Amistad is a movie built off of historical events that provides entertainment and learning experience. The content of this movie was to show the viewers the timeline of the events that took place in the 1830’s of the Amistad case. Mainly, to educate the viewers on the history of the Middle Passage, Abolitionist Movement, and the struggles that slaves had to endure during this period of time. The movie takes place in year 1839. During this year, a slave ship transported a large group of African natives from Eastern Africa and sold them into the Spanish slave trade. Once greased and “presentable” to be auctioned off, 53 slaves were purchased by two Spaniards who wanted to take them to another part of Cuba. The slaves were chained and shackled as they were forced to load the ship known as La Amistad. A majority of the slaves had been kidnapped, beaten, and forced into slavery. This movie shows that the slaves had come from such a happy place where all was good and they were happy, into a life of beatings, labor, and sickness. “The slaves were kept in barracoons where they were separated from their families, branded, and dehumanized” (Out of Many, PPS 24). The slaves were fed little to no food. Many of the slaves died of diseases, hunger, or dysentery, while others would commit suicide and jumped overboard. All the events of the sickness, deaths, beatings, and rapes that happened during this scene was based on actual details of what happened during their travels in the Middle Passage; “The triangular trade in which millions of Africans were forcibly transported to the New World as part of the Atlantic slave trade” (Out of Many, pg. 82)
One thing I didn’t like about the movie was the flashback scenes. Although, the scenes showed what happened in the slaves lives before, during, and after loading the Amistad, so many things happened in the scenes where it was hard to keep up. However, after being on the ship for a few days, the slaves broke free from their chains and shackles and revolted. They killed a majority of the crew with the exception of two, who they forced to take them back to Africa. The two did not however did not plan to guide them back to Eastern Africa, they instead tried to find a way to get back to Cuba. With using the sun as a guide during the day, the slaves were on route back home. However, during the night, the two Spaniards would direct the ship the opposite way with all the different directions, the ship was mistakenly guided to the United States of America. Once in the United States, the slaves who revolted the ship are captured and taken into custody, and this is where the plot thickens because now it’s focused on if the slaves were owned or if they were taken and should be set free.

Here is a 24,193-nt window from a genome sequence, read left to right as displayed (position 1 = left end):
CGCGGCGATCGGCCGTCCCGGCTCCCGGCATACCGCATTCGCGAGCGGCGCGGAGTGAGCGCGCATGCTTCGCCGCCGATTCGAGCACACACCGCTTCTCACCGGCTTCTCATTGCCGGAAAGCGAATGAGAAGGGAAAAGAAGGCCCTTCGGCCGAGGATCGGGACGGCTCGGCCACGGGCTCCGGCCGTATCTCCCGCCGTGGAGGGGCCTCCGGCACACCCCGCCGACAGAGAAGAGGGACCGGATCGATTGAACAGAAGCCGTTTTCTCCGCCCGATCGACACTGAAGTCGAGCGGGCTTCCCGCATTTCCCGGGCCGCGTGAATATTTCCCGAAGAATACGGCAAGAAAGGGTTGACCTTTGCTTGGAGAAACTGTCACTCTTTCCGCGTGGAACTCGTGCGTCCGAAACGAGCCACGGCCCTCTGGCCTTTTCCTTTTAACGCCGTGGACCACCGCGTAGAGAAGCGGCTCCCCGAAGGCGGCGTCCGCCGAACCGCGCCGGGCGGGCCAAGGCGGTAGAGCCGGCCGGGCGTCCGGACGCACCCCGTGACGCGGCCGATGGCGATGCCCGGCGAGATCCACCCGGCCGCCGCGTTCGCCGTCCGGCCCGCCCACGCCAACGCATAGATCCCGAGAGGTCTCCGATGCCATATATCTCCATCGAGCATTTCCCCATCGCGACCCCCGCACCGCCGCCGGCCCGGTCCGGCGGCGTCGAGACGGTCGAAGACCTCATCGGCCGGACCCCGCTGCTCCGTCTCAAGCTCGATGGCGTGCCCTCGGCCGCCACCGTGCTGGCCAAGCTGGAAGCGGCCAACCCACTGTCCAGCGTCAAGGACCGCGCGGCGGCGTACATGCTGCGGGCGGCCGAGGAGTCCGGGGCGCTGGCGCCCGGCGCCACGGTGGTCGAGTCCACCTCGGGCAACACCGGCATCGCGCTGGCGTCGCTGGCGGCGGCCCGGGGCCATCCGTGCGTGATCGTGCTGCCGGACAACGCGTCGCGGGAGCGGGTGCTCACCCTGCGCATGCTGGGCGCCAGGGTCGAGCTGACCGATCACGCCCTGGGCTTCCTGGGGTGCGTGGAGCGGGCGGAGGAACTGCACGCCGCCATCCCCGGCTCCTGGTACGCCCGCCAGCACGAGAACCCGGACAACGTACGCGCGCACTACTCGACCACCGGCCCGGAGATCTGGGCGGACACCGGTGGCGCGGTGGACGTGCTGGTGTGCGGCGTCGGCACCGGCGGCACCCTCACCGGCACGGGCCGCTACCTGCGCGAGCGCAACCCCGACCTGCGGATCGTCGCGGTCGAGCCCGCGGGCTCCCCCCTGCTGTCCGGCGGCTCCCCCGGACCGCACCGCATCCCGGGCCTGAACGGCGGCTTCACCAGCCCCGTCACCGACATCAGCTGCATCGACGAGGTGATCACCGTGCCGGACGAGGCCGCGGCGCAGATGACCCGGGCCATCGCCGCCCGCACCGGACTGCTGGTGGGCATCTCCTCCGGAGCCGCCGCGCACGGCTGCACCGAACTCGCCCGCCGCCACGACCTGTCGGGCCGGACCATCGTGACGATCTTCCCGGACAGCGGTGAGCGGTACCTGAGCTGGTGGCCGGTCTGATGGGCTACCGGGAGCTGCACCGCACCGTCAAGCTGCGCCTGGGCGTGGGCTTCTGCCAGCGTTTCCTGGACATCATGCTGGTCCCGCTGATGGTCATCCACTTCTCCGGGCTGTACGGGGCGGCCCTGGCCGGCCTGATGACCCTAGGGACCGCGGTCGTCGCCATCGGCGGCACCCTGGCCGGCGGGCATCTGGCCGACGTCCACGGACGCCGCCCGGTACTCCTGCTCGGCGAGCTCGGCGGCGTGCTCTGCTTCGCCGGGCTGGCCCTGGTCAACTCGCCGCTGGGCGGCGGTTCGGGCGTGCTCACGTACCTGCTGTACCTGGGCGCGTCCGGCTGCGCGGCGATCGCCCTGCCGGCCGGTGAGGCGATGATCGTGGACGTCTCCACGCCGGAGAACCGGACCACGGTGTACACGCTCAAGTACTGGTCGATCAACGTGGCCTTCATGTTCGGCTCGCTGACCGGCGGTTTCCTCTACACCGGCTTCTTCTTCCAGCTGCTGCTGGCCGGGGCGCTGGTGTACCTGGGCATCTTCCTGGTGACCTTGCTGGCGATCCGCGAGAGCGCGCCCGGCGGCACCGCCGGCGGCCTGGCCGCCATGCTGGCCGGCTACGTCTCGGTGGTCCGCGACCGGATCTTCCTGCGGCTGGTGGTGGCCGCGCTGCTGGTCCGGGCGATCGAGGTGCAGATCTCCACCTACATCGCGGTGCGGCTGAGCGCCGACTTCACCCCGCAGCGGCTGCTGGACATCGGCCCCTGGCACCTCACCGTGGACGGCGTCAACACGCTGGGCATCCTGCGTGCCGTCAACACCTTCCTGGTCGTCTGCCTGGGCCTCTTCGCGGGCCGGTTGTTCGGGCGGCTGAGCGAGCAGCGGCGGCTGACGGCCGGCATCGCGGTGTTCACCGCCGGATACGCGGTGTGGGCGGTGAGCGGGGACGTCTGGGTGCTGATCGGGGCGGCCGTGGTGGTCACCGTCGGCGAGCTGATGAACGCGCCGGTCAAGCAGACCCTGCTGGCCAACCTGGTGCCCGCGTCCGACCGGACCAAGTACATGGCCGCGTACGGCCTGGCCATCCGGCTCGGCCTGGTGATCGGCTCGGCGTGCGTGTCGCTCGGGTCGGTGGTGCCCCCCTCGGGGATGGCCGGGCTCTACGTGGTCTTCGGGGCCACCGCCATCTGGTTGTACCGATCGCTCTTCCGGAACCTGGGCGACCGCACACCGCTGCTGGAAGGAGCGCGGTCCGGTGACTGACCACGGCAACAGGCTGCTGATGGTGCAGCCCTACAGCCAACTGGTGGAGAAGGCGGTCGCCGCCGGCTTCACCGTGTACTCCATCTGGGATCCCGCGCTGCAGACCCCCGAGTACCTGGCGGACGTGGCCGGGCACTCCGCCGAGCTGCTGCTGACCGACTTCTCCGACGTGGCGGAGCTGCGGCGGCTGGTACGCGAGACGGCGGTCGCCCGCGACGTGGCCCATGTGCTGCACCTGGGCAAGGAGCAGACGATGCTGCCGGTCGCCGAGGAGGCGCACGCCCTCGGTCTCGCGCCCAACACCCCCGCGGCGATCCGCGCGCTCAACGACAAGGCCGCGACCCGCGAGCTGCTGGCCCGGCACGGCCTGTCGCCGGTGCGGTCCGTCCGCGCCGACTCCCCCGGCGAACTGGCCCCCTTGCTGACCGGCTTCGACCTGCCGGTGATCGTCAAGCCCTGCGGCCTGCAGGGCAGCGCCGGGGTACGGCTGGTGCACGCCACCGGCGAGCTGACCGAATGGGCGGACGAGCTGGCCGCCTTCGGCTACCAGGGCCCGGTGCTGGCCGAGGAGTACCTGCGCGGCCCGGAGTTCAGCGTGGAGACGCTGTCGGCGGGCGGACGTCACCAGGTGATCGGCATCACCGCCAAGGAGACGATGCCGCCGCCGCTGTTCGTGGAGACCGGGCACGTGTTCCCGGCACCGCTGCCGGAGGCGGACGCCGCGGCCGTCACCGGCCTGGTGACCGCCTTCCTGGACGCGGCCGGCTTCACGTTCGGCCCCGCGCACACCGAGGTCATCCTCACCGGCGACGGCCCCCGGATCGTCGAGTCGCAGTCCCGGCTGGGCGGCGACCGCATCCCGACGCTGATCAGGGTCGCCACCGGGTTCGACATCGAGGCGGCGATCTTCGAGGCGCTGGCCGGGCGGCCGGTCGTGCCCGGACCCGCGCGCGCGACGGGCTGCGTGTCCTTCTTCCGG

During the first trial, the scene takes place in a courtroom where the 53 slaves that are in custody is represented by John Quincy Adams, at the time a congressman. John Adams seemed to have a genuine connection to slaves because he fought really hard to prove that they weren’t owned and that they were captured and traded in the high seas. Once proven that the slaves weren’t originally owned and that they were forcibly taken from their homes, the slaves were still in custody and they weren’t getting set free because United States Attorney appealed the decision to the highest court, which caused the Africans to not be set free and to await another trial. Although, during this time slavery was legal and people made it an important part of the country’s economy, the United States and England made trading slaves on the seas illegal; this Amistad case showed the issues of slavery in the United States of America because owning slaves in the United States was legal but the slave trade that happened on the seas, although illegal, still continued and nothing was done.

In the end, the Supreme Court ruled in favor of the Africans and decided that they should be set free. “John Quincy Adams was a key figure in the abolitionist’ one undoubted victory; the fight to free the fifty-three slaves on the Spanish ship Amistad and return them to Africa” (Out of Many, pg. 356). In the end, 35 slaves were returned home because many of the other slaves died in prison or at sea.

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